Updating The GL Pipeline
When integrating the Leia Native SDK, you may want to update the OpenGL pipeline. The modifications listed below are the recommended approach to handle this update to work efficiently.
One of the most important parts of the rendering setup is the size of the render targets each part the pipeline will be filling. It is common to have the main camera rendering into a view the size of the screen, which fills the number of pixels in a display.
Target Size Image
One of the most important changes to rendering with the Leia Native SDK is rendering four views instead of just one from the main camera. The Leia-enabled display shows the four views; each of which vary depending on how the device is positioned in front of you. By splitting the display into multiple views, the resolution of each view is reduced, and in this case the reduction is one fourth the width and one fourth the height. Effectively the four views can render one sixteenth the number of pixels. When the number of pixels are added together from each view, this renders one fourth the total number of pixels the original full screen application would render. It is important to note that the CPU effort is increased due to the number of draw calls increasing by a factor of four (the same number of draws from the original full screen game are processed per view).
This same optimization works for the Depth of Field (DOF) effect. The DOF effect works on each of the four views, allowing the render to occur at one fourth the width and one fourth the height of the display resolution.
The end of the Leia Native SDK pipeline operates on the larger view size, which is equivalent to the final resolution of the application. With the view interlacing and view sharpening passes rendering at the full screen resolution, the rendering load is potentially less than that of the original application because of overdraw content and the CPU effort is increased slightly.
Render View Image
One final optimization which is possible is to render the view interlacing and view sharpening passes at one fourth the height. The current implementation of the view interlacing shader is to copy a set of four pixels (one for each view) to be four high (one for each potential view). This means that the current shader renders a block of four pixels high as the exact same color for every view. If the shader were to be modified to only render one fourth the height, then the view sharpening pass were ran, a final pass could be used to scale the height. It is also possible that instead of scaling the height the default render target which appears on the display could be declared at one fourth the height and the display hardware could upsample the final output directly, saving even more rendering and CPU time.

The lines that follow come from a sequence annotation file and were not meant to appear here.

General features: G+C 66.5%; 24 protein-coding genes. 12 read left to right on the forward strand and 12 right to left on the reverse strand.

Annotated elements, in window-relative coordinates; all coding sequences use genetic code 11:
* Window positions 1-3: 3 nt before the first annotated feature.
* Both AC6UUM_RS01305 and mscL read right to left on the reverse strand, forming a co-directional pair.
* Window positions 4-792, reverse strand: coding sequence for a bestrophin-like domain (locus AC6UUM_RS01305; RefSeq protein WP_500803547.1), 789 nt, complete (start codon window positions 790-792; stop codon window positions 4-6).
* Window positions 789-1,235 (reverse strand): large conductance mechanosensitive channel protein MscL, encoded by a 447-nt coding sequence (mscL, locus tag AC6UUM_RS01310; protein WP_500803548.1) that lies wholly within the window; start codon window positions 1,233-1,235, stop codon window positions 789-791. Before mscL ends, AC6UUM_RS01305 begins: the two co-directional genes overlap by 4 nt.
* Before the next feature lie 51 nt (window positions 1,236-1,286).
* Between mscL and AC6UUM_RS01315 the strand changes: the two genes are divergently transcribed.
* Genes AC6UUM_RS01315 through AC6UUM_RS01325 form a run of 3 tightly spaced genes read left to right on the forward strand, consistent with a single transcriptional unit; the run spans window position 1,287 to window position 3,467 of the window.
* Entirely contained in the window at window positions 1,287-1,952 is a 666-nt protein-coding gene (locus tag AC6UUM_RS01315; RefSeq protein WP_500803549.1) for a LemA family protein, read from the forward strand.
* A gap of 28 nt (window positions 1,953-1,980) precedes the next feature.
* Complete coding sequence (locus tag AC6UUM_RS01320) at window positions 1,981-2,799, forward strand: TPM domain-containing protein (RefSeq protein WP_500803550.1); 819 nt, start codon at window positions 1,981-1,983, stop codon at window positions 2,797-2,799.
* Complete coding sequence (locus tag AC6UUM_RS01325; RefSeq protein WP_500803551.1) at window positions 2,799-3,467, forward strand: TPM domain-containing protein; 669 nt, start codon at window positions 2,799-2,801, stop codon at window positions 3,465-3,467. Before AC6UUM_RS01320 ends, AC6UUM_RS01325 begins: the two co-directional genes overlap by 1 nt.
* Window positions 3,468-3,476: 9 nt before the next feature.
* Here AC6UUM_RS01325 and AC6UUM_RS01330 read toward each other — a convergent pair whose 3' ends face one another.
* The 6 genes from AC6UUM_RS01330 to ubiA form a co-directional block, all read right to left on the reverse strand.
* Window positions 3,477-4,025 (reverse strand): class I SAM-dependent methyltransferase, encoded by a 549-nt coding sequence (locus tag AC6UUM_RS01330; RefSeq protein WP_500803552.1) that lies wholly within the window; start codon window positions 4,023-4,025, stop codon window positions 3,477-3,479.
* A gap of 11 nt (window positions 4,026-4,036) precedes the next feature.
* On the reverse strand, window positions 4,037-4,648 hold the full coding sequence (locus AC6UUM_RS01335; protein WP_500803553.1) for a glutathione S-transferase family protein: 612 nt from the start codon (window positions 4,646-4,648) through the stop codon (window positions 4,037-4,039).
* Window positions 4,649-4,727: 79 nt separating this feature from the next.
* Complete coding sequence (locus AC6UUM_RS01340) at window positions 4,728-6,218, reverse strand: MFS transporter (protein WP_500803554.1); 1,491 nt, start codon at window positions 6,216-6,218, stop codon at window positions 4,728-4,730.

One of the most common states of GL to update is the depth test. For normal rendering (the rendering of objects in a scene) depth is usually turned on to limit overdraw, keeping the object at each pixel which is closest to the camera as what is finally rendered. However, this test becomes less important when rendering a quad which covers the full view, such as what occurs for the Depth of Field effect, view interlacing effect, and view sharpening effect. These functions explicitly disable this test due to potential FBO management issues, meaning two things for your pipeline. The first being if you want the depth to be turned on after calling one of the rendering functions from the Leia Native SDK, it will be necessary for you to enable it from your pipeline. The second is, because the depth test will be disabled during the rendering of the depth of field, view sharpening, and view interlacing passes, having the depth attached becomes useless. Since it will not be used, taking the time to prepare the depth target for the framebuffer uses resources from the CPU unnecessarily.
It is important for you to note that the Leia rendering functions (leiaDOF, leiaViewInterlacing, leiaViewSharpening) will attempt to interact with specific uniform and vertex data. The uniform values are expected to continue to be available by the string name. The shaders are provided in case experienced users wish to change the functionality to work better for their own needs, but in order for the render functions provided by Leia to work correctly the uniform and input variables which are already in use should remain.
When using the leiaDOF function, a kernel is being used on the input image data which effects the output. The kernel size can be fairly large, and around the edges this causes some points of the convolution to be outside the texture bounds. When this occurs, the way the texture is created and the parameters provided to it (or the sampler) become important. For example, when the texture/sampler wrap mode (GL_TEXTURE_WRAP_S/T) is not set to GL_CLAMP_TO_EDGE or GL_CLAMP_TO_BORDER then odd rendering artifacts appear. It is recommended that wrapping modes which enable reading from another edge of a texture be disabled to reduce the artifacts of rendering near the edges.